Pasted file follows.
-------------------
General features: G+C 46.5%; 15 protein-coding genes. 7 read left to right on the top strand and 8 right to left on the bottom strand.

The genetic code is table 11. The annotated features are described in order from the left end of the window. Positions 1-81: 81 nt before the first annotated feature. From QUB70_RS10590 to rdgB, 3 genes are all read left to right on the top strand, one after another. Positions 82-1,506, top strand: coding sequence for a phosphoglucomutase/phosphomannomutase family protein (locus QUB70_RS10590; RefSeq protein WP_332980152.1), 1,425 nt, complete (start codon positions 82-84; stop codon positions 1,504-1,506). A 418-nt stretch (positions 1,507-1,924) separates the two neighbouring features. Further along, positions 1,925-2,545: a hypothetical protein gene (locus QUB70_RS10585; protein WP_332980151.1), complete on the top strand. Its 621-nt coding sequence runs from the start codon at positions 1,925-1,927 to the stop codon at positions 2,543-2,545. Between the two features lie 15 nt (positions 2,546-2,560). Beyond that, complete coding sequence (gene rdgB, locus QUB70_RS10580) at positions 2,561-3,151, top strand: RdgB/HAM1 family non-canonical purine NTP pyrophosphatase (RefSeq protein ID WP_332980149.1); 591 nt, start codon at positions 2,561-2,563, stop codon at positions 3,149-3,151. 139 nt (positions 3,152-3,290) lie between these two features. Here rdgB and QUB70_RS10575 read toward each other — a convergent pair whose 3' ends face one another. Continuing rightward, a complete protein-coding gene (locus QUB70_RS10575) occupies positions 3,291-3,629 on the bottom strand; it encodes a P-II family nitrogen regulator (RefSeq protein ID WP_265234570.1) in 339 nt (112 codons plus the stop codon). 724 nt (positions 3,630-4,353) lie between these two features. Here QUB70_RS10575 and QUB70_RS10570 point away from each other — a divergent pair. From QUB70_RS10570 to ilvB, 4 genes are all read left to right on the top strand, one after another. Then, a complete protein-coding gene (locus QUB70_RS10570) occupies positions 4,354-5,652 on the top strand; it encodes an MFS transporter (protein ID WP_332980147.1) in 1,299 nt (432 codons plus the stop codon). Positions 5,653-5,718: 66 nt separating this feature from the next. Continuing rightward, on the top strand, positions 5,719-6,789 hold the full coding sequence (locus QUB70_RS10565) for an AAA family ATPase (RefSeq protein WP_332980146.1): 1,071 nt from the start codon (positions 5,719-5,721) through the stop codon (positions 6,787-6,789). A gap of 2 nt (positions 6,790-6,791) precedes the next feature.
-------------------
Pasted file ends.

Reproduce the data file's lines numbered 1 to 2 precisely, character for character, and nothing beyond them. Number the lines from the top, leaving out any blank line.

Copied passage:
General features: G+C 46.5%; 15 protein-coding genes. 7 read left to right on the top strand and 8 right to left on the bottom strand.

The genetic code is table 11. The annotated features are described in order from the left end of the window. Positions 1-81: 81 nt before the first annotated feature. From QUB70_RS10590 to rdgB, 3 genes are all read left to right on the top strand, one after another. Positions 82-1,506, top strand: coding sequence for a phosphoglucomutase/phosphomannomutase family protein (locus QUB70_RS10590; RefSeq protein WP_332980152.1), 1,425 nt, complete (start codon positions 82-84; stop codon positions 1,504-1,506). A 418-nt stretch (positions 1,507-1,924) separates the two neighbouring features. Further along, positions 1,925-2,545: a hypothetical protein gene (locus QUB70_RS10585; protein WP_332980151.1), complete on the top strand. Its 621-nt coding sequence runs from the start codon at positions 1,925-1,927 to the stop codon at positions 2,543-2,545. Between the two features lie 15 nt (positions 2,546-2,560). Beyond that, complete coding sequence (gene rdgB, locus QUB70_RS10580) at positions 2,561-3,151, top strand: RdgB/HAM1 family non-canonical purine NTP pyrophosphatase (RefSeq protein ID WP_332980149.1); 591 nt, start codon at positions 2,561-2,563, stop codon at positions 3,149-3,151. 139 nt (positions 3,152-3,290) lie between these two features. Here rdgB and QUB70_RS10575 read toward each other — a convergent pair whose 3' ends face one another. Continuing rightward, a complete protein-coding gene (locus QUB70_RS10575) occupies positions 3,291-3,629 on the bottom strand; it encodes a P-II family nitrogen regulator (RefSeq protein ID WP_265234570.1) in 339 nt (112 codons plus the stop codon). 724 nt (positions 3,630-4,353) lie between these two features. Here QUB70_RS10575 and QUB70_RS10570 point away from each other — a divergent pair. From QUB70_RS10570 to ilvB, 4 genes are all read left to right on the top strand, one after another. Then, a complete protein-coding gene (locus QUB70_RS10570) occupies positions 4,354-5,652 on the top strand; it encodes an MFS transporter (protein ID WP_332980147.1) in 1,299 nt (432 codons plus the stop codon). Positions 5,653-5,718: 66 nt separating this feature from the next. Continuing rightward, on the top strand, positions 5,719-6,789 hold the full coding sequence (locus QUB70_RS10565) for an AAA family ATPase (RefSeq protein WP_332980146.1): 1,071 nt from the start codon (positions 5,719-5,721) through the stop codon (positions 6,787-6,789). A gap of 2 nt (positions 6,790-6,791) precedes the next feature.